Special meeting called to discuss Dunlop Road path
Last week, City Manager Judie Zimomra announced that a special meeting of the City Council has been called to review and consider alternatives for the alignment of the proposed shared use path along Dunlop Road.
The session, open to the public, will take place at MacKenzie Hall beginning at 9 a.m. on Thursday, Dec. 2.
According to Gates Castle, Public Works Director for the City of Sanibel, the council first formally discussed the potential of adding a pathway along Dunlop Road in May 1994. In 2006, councilors approved acceptance of an easement from Periwinkle Pines for construction of a path between Periwinkle Way and the Sanibel Public Library in the vacant, unbuildable parcel along the west side of Dunlop Road.
Castle also explained that the 2009 Shared Use Path Master Plan includes the Dunlop Road/Wooster Lane loop as one of seven recommended path system extensions.
“Since several options are available, council direction is requested concerning the route of the Dunlop Road path so that plans can be readied for bidding,” Castle’s memorandum to City Council members and Zimomra stated. “Specific interconnecting path locations will be developed later in coordination with the various impacted facilities. Signage, dark sky compliant lighting and options for improvements to the Sanibel Community Association (SCA) crosswalk will also be addressed in the final plans for this project.”
The city’s Fiscal Year 2010-11 budget includes $400,000 to construct the path as well as other shared use components along the north side of Periwinkle Way (from the SCA crosswalk to the St. Michael’s crosswalk); paths interconnecting the library, City Hall, BIG Arts and the Sanibel Historic Village & Museum; installation of signage and dark sky compliant lighting for the proposed Dunlop Road pathway; and investigating methods of improving the SCA crosswalk.
Castle also included four individual options which will be presented to City Council during the special meeting. They include:
Option 1 — Constructing the shared use path five feet south of the existing eastbound travel lane. While probably the least expensive option, it is also the one with the greatest environmental impact involving gopher tortoise habitat, native vegetation and wetlands.
Option 2 — Identical to Option 1, except the eastbound travel lane at the Wooster Lane curve would become the shared use path. As a result, there would be no wetlands impact, but gopher tortoise and native vegetation would remain impacted.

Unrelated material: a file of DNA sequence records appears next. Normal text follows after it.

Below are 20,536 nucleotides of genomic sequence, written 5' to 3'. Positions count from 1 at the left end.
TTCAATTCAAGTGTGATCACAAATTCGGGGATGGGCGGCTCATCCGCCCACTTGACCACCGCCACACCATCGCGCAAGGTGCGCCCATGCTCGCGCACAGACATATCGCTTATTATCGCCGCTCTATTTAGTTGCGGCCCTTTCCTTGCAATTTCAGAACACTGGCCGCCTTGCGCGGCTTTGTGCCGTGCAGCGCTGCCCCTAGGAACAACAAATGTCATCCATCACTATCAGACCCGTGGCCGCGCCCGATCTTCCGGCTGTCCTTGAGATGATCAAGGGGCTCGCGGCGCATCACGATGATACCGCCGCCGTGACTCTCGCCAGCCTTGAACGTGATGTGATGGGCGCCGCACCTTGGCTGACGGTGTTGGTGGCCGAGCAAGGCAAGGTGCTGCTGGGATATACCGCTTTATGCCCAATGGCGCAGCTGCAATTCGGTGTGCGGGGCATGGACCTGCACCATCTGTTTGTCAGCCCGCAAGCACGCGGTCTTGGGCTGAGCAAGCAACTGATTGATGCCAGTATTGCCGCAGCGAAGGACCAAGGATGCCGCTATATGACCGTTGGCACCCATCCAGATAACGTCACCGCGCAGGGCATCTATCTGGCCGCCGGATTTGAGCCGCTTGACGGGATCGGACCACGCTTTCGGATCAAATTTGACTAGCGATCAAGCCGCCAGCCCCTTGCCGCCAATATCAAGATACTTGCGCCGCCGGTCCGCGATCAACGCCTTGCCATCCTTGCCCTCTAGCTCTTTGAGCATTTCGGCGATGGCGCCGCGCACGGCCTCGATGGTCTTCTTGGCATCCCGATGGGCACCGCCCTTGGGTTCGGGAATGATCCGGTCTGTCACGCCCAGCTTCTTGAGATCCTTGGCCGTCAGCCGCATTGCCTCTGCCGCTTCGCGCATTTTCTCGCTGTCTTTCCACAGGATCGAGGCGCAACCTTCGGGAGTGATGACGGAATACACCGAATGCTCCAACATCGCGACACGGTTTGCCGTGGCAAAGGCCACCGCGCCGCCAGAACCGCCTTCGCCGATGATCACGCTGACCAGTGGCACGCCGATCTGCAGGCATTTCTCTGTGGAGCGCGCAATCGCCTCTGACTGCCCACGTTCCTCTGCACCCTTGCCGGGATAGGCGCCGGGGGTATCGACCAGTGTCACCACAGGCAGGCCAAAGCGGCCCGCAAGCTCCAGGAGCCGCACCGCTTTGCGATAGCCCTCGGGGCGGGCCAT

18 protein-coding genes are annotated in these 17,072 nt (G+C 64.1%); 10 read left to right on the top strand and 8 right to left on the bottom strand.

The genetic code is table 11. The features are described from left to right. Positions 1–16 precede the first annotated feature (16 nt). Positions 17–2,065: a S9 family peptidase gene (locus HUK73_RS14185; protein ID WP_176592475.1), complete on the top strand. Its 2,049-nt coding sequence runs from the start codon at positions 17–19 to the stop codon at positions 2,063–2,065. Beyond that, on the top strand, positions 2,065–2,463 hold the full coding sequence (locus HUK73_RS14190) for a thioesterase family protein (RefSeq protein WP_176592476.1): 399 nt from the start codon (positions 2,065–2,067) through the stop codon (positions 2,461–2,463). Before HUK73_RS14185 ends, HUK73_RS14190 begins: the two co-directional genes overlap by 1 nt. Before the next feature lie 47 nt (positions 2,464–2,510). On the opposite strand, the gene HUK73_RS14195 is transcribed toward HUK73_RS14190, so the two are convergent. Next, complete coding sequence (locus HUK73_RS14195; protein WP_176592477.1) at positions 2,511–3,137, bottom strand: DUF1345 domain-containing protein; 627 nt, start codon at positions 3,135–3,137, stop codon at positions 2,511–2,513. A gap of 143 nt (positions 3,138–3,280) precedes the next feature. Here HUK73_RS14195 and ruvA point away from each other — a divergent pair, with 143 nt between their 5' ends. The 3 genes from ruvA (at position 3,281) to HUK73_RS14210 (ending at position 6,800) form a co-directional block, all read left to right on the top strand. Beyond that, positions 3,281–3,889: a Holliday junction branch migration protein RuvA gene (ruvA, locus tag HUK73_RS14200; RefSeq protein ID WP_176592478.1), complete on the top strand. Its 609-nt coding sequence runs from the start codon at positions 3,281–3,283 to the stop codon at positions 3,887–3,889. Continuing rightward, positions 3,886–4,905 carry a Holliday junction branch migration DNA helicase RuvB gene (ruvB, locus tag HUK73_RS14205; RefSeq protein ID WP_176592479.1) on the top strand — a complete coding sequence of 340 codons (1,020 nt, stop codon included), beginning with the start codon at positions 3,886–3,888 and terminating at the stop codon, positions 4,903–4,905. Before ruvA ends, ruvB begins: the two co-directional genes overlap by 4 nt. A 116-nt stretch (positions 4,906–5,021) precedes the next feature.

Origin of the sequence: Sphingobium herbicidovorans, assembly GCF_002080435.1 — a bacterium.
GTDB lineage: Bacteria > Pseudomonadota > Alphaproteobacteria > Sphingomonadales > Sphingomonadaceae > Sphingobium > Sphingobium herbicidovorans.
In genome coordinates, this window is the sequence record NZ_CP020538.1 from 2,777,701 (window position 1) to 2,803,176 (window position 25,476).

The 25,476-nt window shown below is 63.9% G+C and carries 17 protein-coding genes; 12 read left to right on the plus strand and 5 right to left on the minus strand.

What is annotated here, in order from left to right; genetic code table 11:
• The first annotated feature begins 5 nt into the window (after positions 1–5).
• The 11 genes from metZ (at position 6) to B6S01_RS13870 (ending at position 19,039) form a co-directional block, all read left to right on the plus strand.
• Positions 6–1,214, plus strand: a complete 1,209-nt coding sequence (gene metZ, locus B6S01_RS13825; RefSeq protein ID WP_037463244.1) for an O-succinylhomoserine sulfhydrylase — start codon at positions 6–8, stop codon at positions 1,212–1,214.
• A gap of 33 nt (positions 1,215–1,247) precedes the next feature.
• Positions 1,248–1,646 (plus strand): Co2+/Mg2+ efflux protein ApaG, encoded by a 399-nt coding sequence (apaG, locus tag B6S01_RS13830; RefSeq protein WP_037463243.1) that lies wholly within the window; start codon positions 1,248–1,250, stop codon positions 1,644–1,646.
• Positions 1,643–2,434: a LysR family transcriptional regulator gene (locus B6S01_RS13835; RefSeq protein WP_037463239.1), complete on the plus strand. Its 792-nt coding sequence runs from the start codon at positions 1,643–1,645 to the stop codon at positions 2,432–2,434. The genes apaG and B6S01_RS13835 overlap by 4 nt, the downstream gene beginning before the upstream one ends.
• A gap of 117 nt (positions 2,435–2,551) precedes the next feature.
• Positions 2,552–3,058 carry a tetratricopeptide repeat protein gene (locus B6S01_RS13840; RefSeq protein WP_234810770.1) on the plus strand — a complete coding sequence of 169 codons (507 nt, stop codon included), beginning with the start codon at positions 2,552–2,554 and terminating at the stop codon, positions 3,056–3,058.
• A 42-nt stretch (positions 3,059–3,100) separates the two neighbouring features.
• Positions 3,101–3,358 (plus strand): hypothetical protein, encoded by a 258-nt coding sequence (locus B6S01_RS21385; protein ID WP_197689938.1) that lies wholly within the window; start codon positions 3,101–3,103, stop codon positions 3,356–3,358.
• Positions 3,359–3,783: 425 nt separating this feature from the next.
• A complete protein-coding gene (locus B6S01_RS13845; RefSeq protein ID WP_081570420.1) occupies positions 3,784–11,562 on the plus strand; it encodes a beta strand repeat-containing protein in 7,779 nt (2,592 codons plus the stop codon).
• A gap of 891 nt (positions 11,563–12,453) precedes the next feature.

Option 3 — Utilizing the existing eastbound lane from Mahogany Way to the main City Hall entrance for the shared use path, a new eastbound lane would be constructed south of, and adjacent to, the existing westbound lane. A portion of the existing westbound lane could be used for the interconnecting path previously mentioned and the ingress/egress for the BIG Arts/Village & Museum parking lot would be modified. This option would be more expensive than options 1 or 2, but would have no gopher tortoise or wetlands impact. Native roadway trees would need to be relocated with this option.
Option 4 — Utilizing the existing eastbound lane from Mahogany Way to the main City Hall entrance for the shared use path, but rather than utilizing the existing westbound lane for vehicular travel, a new two-lane road would be constructed in the median. A portion of the existing westbound lane could be used for the interconnecting path previously mentioned and the BIG Arts/Village & Museum parking lot would be reconfigured with a new ingress/egress location and possible enlargement utilizing space gained through the elimination of the existing westbound lane. This option would be the most expensive and require the relocation of more native street trees than the other options.
Following his review of the four options, Sanibel Chief of Police Bill Tomlinson informed Zimomra that his staff would recommend Option 3.
“The primary concern regarding this extension project is safety,” Tomlinson stated last week. “Option 3 affords pedestrians and bicyclists separation from the roadway and reduced curb cuts as well as interconnectivity of all the facilities within the Dunlop corridor.”
Rob Loflin, the city’s Natural Resources Director, also recommended Option 3, citing that “the westernmost alignment of the shared use path is preferable.”
Prior to the start of construction, Loflin suggests that all segments of the approved project alignment must be inspected by his department in order to identify and protect any gopher tortoise burrows or nesting birds.